What I know:
There are as many ways to express and experience light and livingness as there are individuals. Perhaps even more ways than that. At times, two or more contradictory opinions wrestle for first position in my mind, and I am sure this also happens for others. That recognition does not diminish the fact that I live, and each one of us lives, as the Divine Essence at every moment, at our own personal level of awareness and understanding in this moment.

It’s OK to be completely satisfied with our lives exactly as they are. In fact, if we don’t accept what is, it is hard to move forward, but that’s a different conversation. It’s also OK to want to learn and grow. It’s even OK to be asleep on purpose. (That one is a hard one for me personally to grasp, but it is still OK.) There’s no big-mean-daddy-god-in-the-sky judging us for our choices and punishing us by sending us to our room without supper for misbehaving. There’s not really even any misbehaving, we simply make choices and experience the consequences of our choices. It’s also OK to not know, or not believe, that we can choose a different life than we have. It’s personally sad to me, but it’s OK.

Two of the statements Ernest Holmes made in the Declaration of Principles: We believe in the eternal Goodness, the eternal Loving-kindness and the eternal Givingness of Life to all. We believe in our own soul, our own spirit and our own destiny; for we understand that the life of all is God.

Master Teacher Jesus is quoted as saying, “I have come that they may have life and have it more abundantly.” (John 10:10) Religious Science doesn’t interpret this to say that we depend on the individual personage of Jesus to give us this life, since the gift of our divine sonships and daughterships has already been given, but that he showed us, by his example, how to live an abundant life. What example did he give us to emulate? Love. Blessing. Kindness. Compassion. Inclusion. Acceptance. Appreciation of the All Good in every moment. Joy. Celebration. Generosity. Presence. Poise. Power to become. Peace.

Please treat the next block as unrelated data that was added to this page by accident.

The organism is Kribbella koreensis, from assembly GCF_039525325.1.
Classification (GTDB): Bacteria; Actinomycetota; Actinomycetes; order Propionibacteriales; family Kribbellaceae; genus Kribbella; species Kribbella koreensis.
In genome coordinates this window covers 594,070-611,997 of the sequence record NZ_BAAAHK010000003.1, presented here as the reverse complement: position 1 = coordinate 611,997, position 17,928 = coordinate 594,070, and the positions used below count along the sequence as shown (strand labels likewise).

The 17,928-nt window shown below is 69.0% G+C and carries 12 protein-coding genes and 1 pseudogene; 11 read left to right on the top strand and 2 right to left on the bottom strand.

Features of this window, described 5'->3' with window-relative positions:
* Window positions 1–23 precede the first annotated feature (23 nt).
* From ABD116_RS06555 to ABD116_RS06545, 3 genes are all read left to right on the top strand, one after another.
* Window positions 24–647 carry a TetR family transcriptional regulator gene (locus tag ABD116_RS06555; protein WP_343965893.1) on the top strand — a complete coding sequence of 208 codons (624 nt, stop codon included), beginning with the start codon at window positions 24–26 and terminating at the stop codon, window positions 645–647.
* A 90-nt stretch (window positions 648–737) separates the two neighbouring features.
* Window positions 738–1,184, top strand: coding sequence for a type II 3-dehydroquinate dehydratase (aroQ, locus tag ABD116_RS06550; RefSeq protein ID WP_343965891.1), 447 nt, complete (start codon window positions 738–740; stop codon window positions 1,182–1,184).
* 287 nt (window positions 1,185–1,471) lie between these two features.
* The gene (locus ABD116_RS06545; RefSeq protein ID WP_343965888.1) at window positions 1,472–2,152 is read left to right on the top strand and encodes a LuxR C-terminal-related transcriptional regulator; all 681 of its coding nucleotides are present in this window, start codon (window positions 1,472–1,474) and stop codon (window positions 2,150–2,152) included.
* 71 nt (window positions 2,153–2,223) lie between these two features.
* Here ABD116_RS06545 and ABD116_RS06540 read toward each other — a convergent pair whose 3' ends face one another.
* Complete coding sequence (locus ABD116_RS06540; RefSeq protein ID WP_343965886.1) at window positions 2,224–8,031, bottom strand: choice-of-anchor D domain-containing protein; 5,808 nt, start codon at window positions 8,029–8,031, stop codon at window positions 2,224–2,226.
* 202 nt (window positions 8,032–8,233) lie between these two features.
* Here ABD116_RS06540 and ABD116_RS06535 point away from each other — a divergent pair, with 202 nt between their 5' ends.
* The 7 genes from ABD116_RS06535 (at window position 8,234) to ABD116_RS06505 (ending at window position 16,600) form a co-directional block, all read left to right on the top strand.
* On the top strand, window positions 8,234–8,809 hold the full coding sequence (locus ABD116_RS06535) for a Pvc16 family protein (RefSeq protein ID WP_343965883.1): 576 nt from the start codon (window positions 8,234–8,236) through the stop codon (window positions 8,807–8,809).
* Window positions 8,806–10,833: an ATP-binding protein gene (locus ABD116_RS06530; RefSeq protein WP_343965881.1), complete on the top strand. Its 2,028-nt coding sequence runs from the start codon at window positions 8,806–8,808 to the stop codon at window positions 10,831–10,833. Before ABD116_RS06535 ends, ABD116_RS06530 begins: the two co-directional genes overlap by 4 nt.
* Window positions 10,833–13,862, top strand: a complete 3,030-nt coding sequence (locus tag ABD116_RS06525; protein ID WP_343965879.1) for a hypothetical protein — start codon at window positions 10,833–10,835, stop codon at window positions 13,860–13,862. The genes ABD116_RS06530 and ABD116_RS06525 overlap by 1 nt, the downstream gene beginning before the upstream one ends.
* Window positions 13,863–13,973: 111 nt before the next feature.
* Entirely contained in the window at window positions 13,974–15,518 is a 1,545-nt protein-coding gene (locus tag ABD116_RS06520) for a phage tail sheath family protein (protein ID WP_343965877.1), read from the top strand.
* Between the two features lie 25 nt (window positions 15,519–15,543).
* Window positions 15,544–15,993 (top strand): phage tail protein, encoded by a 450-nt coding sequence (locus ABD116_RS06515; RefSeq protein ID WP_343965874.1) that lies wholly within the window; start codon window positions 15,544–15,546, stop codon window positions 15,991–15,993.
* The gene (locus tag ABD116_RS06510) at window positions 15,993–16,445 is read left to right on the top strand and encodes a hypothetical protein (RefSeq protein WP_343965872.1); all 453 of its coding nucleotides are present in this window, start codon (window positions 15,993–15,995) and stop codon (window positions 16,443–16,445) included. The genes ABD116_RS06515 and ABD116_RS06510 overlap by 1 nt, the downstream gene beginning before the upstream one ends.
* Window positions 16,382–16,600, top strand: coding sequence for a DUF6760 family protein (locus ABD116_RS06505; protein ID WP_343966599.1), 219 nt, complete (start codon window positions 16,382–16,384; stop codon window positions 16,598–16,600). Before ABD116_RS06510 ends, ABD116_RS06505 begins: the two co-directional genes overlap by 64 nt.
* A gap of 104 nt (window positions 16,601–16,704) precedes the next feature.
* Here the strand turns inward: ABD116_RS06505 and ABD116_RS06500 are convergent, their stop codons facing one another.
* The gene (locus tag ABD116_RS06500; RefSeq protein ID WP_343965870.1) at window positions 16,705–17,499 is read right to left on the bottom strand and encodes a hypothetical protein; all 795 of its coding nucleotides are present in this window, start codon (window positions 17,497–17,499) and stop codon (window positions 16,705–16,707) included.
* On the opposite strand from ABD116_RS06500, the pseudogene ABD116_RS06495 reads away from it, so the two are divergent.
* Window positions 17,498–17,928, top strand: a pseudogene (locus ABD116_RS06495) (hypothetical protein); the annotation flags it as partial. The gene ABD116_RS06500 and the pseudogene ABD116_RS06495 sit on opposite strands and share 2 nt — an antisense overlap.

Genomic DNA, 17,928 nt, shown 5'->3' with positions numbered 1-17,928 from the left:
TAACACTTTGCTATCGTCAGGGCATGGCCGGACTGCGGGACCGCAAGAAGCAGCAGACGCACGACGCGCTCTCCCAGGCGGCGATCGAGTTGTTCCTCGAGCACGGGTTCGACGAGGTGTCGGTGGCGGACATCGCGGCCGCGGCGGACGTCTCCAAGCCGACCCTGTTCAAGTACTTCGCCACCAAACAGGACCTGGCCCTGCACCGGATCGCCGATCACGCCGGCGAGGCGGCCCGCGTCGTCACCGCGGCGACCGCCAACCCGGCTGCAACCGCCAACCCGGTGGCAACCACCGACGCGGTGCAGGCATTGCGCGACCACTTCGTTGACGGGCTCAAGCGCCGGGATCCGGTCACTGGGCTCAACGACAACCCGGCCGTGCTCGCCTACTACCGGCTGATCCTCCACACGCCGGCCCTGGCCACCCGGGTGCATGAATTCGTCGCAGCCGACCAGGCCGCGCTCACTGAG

Two additional statements Holmes made in the Declaration of Principles: We believe that heaven is within us, and that we experience it as we become conscious of it. We believe the ultimate goal of life to be a complete freedom from discord of every nature, and that this goal is sure to be attained by all.

Heaven is within us already, and we have the delicious and delightful opportunity to become aware of this gift of life and light, unwrap the beautiful package, and explore the contents. If I believe I am trapped by any condition or circumstance, then I am not able to experience heaven now. Even if I can’t see a way out, I can feel comforted in knowing that at some point in time I will attain this goal of complete freedom. The gift has already been given. I get to receive it, and I get to decide how I want to experience and express it.

Spanish poet Antonio Machado wrote, Wanderer, your footprints are the path, and nothing else; wanderer, there is no path, the path is made by walking. Walking makes the path…

We get to walk our own paths, following them wherever they lead. I think it is more fun to do it in the company of our beloved community. That’s a personal choice we each get to make, too. Blessings to you.

— Rev Janis Farmer

In The Tree of Life, Everything is Interrelated